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Houston cardiac health startup raises $43 million series B to grow AI-backed platform

money moves

A Houston-based tech company that has a product line of software solutions for cardiac health has raised funding.

Octagos Health, the parent company of Atlas AI — a software platform for cardiac devices like pacemakers, defibrillators, ambulatory monitors and consumer wearables — has announced a $43 million series B raise that will bring their technology to many more hearts.

Morgan Stanley Investment Capital led the investment, which also included funds from Mucker Capital and other continuing strategic investors. The goal of the raise is to supply funds to accelerate Atlas AI’s growth across the United States and to expand into other areas of care, including ambulatory monitors, consumer wearables, and sleep.

"This investment will enable us to accelerate enhancements to our platform, in addition to scaling our commercial team and operations. We are currently the only company that helps cardiology practices migrate their historical data from legacy software providers and fully integrates with any EHR (exertion heart rate) system. We do this while enabling customized reporting supported by patient and practice decision-support analytics," says Eric Olsen, COO of Octagos Health, in a press release.

Octagos Health was founded by a team of healthcare pros including CEO Shanti Bansal, a cardiologist and founder of Houston Heart Rhythm, an atrial fibrillation center. The goal was to find a new way to deal with the massive amount of data that clinicians encounter each day in a way that combines software and the work of human doctors.

According to the Octagos Health website, “Our solution allows clinicians to focus on other ways of delivering meaningful healthcare and more efficiently manage their remotely monitored patients.”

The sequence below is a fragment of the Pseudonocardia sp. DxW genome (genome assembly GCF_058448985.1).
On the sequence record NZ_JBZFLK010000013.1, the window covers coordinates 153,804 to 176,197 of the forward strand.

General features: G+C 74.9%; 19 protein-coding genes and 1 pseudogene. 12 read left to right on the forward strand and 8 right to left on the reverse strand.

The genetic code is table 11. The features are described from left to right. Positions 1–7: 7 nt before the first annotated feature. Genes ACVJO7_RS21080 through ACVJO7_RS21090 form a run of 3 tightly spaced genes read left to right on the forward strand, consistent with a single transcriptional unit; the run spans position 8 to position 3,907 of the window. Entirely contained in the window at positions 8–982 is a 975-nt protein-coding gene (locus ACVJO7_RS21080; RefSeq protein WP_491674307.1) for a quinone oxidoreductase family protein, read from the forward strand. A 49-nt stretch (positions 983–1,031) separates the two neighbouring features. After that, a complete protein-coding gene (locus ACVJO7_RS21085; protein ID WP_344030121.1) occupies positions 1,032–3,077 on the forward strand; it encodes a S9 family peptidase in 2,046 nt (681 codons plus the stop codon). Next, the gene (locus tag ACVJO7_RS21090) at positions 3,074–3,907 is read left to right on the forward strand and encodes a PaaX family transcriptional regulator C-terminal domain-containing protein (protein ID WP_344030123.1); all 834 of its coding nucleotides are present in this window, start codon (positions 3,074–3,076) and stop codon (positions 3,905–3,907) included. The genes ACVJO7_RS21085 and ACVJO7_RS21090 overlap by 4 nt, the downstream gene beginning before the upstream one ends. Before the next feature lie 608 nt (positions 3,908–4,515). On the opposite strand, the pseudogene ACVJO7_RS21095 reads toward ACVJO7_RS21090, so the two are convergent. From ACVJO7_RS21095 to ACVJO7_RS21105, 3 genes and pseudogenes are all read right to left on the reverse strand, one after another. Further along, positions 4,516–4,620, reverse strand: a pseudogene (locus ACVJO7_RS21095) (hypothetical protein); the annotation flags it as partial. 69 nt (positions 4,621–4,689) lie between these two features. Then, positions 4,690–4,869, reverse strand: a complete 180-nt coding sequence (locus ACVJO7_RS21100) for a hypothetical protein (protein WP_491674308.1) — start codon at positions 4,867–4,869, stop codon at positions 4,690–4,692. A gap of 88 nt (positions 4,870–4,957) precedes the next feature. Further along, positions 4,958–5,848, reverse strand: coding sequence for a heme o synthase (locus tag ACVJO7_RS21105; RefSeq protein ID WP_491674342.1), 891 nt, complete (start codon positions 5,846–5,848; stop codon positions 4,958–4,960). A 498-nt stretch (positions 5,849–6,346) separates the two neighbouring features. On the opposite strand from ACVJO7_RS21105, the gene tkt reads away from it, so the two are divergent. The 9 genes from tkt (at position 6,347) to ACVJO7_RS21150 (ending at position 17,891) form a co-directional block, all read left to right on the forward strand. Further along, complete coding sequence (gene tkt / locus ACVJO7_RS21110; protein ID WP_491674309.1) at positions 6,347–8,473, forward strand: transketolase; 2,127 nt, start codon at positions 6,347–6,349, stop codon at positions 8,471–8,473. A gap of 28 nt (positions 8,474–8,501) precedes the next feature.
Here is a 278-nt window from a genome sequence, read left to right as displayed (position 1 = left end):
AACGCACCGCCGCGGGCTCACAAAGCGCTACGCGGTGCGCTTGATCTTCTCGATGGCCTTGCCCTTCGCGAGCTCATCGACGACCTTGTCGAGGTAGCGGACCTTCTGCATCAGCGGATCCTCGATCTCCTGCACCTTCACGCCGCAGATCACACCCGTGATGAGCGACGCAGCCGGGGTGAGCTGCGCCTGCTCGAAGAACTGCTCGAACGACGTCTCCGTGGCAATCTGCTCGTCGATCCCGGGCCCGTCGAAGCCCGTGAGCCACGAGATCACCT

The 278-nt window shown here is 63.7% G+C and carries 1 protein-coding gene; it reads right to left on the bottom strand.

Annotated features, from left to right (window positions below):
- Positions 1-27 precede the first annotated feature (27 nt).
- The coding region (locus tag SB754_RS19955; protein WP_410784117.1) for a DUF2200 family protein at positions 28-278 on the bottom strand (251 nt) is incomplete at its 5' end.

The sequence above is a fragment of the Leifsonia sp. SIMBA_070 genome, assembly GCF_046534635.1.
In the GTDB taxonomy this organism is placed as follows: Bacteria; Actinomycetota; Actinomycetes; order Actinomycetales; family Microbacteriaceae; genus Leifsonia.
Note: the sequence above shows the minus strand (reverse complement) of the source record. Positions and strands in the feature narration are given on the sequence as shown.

It works thanks to customizable reporting features that allow patients’ healthcare teams to get help while monitoring them, but to do it precisely as they would if they were crunching numbers themselves.

"We are excited to partner with Octagos Health and support their vision of transforming cardiac care," says Melissa Daniels, managing director of Morgan Stanley Expansion Capital. "Octagos Health has demonstrated exceptional growth and innovation in a critical area of healthcare. We believe their platform and vertically integrated software and services significantly improve patient care and streamline cardiac monitoring processes for healthcare providers."

Will Hsu, co-founder and partner of Mucker Capital, agrees. “Octagos Health is poised for scale – industry leading gross margins, a very sticky product that doctors and clinical staff love, and a market ready for disruption with artificial intelligence. This is the new wave for diagnostic care,” he says. And with this raise, it will be available to even more clinicians and patients across the country.

Houston biotech company expands leadership as it commercializes sustainable products

joining the team

Houston-based biotech company Cemvita recently tapped two executives to help commercialize its sustainable fuel made from carbon waste.

Nádia Skorupa Parachin came aboard as vice president of industrial biotechnology, and Phil Garcia was promoted to vice president of commercialization.

Parachin most recently oversaw several projects at Boston-based biotech company Ginkjo Bioworks. She previously co-founded Brazilian biotech startup Integra Bioprocessos.

Parachin will lead the Cemvita team that’s developing technology for production of bio-manufactured oil.

“It’s a fantastic moment, as we’re poised to take our prototyping to the next level, and all under the innovative direction of our co-founder Tara Karimi,” Parachin says in a news release. “We will be bringing something truly remarkable to market and ensuring it’s cost-effective.”

Moji Karimi, co-founder and CEO of Cemvita, says the hiring of Parachin represents “the natural next step” toward commercializing the startup’s carbon-to-oil process.

“Her background prepared her to bring the best out of the scientists at the inflection point of commercialization — really bringing things to life,” says Moji Karimi, Tara’s brother.